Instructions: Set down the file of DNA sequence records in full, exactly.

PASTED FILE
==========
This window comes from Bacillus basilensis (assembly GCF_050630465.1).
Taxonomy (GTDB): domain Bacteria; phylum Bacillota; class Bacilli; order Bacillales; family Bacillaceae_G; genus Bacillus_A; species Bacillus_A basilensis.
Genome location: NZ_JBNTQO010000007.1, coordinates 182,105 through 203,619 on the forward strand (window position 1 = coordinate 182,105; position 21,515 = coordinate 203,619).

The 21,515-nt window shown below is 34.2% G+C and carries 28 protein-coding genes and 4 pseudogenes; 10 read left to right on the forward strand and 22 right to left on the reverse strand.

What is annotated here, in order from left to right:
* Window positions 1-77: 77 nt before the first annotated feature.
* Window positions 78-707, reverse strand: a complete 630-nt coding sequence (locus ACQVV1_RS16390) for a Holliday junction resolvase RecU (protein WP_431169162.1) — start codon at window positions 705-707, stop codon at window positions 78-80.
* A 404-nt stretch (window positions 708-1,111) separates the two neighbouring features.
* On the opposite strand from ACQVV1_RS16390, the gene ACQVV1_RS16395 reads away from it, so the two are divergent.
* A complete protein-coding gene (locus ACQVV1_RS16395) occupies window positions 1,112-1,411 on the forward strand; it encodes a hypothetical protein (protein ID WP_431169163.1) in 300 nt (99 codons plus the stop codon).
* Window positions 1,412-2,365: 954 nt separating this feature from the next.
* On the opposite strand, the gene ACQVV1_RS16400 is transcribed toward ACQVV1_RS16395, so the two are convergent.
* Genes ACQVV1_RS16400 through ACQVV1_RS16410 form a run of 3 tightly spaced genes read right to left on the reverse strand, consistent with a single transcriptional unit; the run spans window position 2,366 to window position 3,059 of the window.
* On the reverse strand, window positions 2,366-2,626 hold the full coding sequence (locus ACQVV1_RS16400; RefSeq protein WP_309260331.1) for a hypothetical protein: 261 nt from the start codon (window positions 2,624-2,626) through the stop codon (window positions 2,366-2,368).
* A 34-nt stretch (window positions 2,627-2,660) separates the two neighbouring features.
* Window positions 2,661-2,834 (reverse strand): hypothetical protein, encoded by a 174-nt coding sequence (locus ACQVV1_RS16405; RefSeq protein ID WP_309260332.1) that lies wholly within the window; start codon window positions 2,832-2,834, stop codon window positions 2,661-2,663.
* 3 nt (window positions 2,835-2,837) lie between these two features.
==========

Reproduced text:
This window comes from Bacillus basilensis (assembly GCF_050630465.1).
Taxonomy (GTDB): domain Bacteria; phylum Bacillota; class Bacilli; order Bacillales; family Bacillaceae_G; genus Bacillus_A; species Bacillus_A basilensis.
Genome location: NZ_JBNTQO010000007.1, coordinates 182,105 through 203,619 on the forward strand (window position 1 = coordinate 182,105; position 21,515 = coordinate 203,619).

The 21,515-nt window shown below is 34.2% G+C and carries 28 protein-coding genes and 4 pseudogenes; 10 read left to right on the forward strand and 22 right to left on the reverse strand.

What is annotated here, in order from left to right:
* Window positions 1-77: 77 nt before the first annotated feature.
* Window positions 78-707, reverse strand: a complete 630-nt coding sequence (locus ACQVV1_RS16390) for a Holliday junction resolvase RecU (protein WP_431169162.1) — start codon at window positions 705-707, stop codon at window positions 78-80.
* A 404-nt stretch (window positions 708-1,111) separates the two neighbouring features.
* On the opposite strand from ACQVV1_RS16390, the gene ACQVV1_RS16395 reads away from it, so the two are divergent.
* A complete protein-coding gene (locus ACQVV1_RS16395) occupies window positions 1,112-1,411 on the forward strand; it encodes a hypothetical protein (protein ID WP_431169163.1) in 300 nt (99 codons plus the stop codon).
* Window positions 1,412-2,365: 954 nt separating this feature from the next.
* On the opposite strand, the gene ACQVV1_RS16400 is transcribed toward ACQVV1_RS16395, so the two are convergent.
* Genes ACQVV1_RS16400 through ACQVV1_RS16410 form a run of 3 tightly spaced genes read right to left on the reverse strand, consistent with a single transcriptional unit; the run spans window position 2,366 to window position 3,059 of the window.
* On the reverse strand, window positions 2,366-2,626 hold the full coding sequence (locus ACQVV1_RS16400; RefSeq protein WP_309260331.1) for a hypothetical protein: 261 nt from the start codon (window positions 2,624-2,626) through the stop codon (window positions 2,366-2,368).
* A 34-nt stretch (window positions 2,627-2,660) separates the two neighbouring features.
* Window positions 2,661-2,834 (reverse strand): hypothetical protein, encoded by a 174-nt coding sequence (locus ACQVV1_RS16405; RefSeq protein ID WP_309260332.1) that lies wholly within the window; start codon window positions 2,832-2,834, stop codon window positions 2,661-2,663.
* 3 nt (window positions 2,835-2,837) lie between these two features.